Jammu & Kashmir, perhaps the biggest black dot on India’s foreign and domestic affairs. The violence in Kashmir seems to be at an all time high; but why is it so? Why is Jammu & Kashmir (Henceforth referred to as J&K) in such a situation? Why isn’t it like any other state of India? Let us find out.
In the month of August in 1947, two countries gained Independence. Republic of India and Islamic State of Pakistan. As well all know, the latter was formed only after the demands of a separate state of for muslims was made by Muhammad Ali Jinnah’s Muslim League, the demand resulted in independent India being divided into India and Pakistan, though not many thought that this event would shape the politics of the sub-continent in the coming years.
Both India and Pakistan consisted of two types of territories, the first type were the territories which were under direct control of the British. The second type were the princely states which were ruled by local Kings and Queens who had accepted the suzerainty of the British crown. When the British left India, the former would be absorbed by the respective governments (Indian or Pakistani). Now, the British suzerainty over the princely states would lapse when they (British) left India and they would be free to choose whether they wanted to remain Independent, join India or join Pakistan (You can read my article on “Challenges to India – Princely State Integration” for more information on the topic). One such princely state was J&K.
There are various reasons for the conflict between Indian and Pakistan in Kashmir, one being that if J&K did not go to Pakistan (Due to the muslim dominated population), then the two nation theory suggested by Jinnah would be undermined. Similarly, if J&K did not go to India, then the secular nature of the indian government would be undermined. Therefore it can be said that Kashmir would have played an important role in the foreign policy of both countries.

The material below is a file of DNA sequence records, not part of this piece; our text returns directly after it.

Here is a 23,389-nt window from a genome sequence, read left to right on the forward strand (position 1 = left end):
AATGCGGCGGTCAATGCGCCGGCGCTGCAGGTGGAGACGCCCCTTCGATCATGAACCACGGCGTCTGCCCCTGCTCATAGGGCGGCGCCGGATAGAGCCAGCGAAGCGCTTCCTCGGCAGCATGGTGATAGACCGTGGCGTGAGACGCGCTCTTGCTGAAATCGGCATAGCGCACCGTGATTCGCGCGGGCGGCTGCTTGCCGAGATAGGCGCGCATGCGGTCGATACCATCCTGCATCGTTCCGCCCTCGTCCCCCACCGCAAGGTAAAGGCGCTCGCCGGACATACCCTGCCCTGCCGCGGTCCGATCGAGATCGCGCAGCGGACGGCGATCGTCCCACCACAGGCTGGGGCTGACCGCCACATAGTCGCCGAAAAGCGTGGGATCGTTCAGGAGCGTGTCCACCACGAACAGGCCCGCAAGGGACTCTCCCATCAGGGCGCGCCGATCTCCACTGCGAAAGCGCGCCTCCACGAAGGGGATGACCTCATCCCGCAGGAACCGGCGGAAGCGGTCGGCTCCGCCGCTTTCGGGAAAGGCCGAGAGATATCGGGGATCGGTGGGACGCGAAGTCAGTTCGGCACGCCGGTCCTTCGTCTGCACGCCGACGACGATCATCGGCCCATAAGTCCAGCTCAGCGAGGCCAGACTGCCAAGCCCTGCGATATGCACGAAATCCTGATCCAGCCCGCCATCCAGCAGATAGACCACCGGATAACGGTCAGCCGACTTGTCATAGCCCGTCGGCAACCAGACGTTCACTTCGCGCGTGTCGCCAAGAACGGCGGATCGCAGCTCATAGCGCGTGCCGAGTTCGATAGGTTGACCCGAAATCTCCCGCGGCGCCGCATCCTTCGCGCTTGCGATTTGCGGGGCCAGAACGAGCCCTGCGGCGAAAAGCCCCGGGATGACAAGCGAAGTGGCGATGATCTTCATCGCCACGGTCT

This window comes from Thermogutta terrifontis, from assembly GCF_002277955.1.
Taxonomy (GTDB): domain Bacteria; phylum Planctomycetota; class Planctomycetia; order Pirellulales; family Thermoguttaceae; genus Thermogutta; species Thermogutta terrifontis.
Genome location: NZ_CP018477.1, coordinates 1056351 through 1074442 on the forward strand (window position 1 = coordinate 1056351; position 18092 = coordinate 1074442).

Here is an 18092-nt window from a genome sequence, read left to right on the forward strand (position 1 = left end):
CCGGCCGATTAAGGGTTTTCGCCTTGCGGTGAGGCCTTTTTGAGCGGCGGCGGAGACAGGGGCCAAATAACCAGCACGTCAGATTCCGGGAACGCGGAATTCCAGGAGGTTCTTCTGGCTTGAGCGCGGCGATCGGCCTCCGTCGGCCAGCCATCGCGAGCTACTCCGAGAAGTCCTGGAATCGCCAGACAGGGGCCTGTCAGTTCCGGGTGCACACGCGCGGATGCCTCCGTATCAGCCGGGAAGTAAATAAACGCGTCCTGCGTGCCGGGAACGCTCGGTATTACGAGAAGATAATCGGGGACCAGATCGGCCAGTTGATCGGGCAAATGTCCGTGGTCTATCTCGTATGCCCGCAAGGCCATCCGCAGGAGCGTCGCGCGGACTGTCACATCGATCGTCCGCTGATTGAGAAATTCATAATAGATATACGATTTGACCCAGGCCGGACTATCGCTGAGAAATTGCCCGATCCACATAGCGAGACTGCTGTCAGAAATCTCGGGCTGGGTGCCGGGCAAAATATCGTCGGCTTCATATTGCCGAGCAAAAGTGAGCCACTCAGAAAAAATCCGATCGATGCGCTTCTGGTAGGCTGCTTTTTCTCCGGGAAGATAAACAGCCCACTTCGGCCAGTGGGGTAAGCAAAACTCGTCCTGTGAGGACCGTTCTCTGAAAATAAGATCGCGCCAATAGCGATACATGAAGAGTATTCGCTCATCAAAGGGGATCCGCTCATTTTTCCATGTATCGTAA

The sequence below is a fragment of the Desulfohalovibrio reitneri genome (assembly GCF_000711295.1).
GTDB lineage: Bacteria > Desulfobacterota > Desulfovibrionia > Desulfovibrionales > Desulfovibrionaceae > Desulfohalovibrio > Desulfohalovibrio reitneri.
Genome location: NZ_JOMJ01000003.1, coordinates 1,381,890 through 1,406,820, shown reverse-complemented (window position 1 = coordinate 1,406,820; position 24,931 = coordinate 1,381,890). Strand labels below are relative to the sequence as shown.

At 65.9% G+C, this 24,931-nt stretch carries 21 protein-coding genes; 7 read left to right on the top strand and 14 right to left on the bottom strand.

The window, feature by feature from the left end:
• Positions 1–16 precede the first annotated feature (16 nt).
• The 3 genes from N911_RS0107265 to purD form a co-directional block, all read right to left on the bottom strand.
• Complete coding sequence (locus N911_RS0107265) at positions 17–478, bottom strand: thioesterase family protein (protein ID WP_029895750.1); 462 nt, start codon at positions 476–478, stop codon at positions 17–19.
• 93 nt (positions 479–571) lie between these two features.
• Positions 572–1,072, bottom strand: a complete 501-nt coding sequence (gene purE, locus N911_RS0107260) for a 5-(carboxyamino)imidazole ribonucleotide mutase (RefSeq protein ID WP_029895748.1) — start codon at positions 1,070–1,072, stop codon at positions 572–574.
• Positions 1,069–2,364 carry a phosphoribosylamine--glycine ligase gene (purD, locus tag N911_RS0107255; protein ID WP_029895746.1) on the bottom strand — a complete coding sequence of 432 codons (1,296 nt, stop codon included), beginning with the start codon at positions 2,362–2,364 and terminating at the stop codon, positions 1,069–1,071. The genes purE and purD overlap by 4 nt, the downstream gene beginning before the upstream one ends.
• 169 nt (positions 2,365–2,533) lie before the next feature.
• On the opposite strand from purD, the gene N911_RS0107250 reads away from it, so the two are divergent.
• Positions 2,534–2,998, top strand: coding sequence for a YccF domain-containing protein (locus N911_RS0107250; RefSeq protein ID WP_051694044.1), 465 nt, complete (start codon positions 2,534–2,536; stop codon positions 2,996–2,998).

Another reason, J&K has regional and strategic importance as it borders four countries, India, Pakistan, Afghanistan and China. The region acts as a gateway to all four countries.
J&K was ruled by Hari Singh Dogra, when the British rule ended; his Prime Minister, Ramachandra Kak convinced Hari Singh to neither to accede to India nor to Pakistan and remain independent to which the King readily agreed to. However, he did allow free movement of goods and people across his borders to both the countries. His dominion consisted of a district called Punj, which desired to be free of the Dogra rule and join Pakistan. In the year 1947, war broke out as thousands of tribesmen from the Punj district attacked Kashmir (Allegedly with the help of Pakistan). Hari Singh’s forces were under intense pressure, the tribesmen were about to reach Srinagar, along their way they had murdered hundreds of innocent people. In desperation to protect his people, Hari Singh Dogra agreed to accede to India in hopes of gaining military support. Indian troops were airlifted to Kashmir overnight and within a fortnight the Indian Army pushed the insurgents back to Muzzafarbad, due to winter the fighting had to stop and later U.N. intervention created the line of control.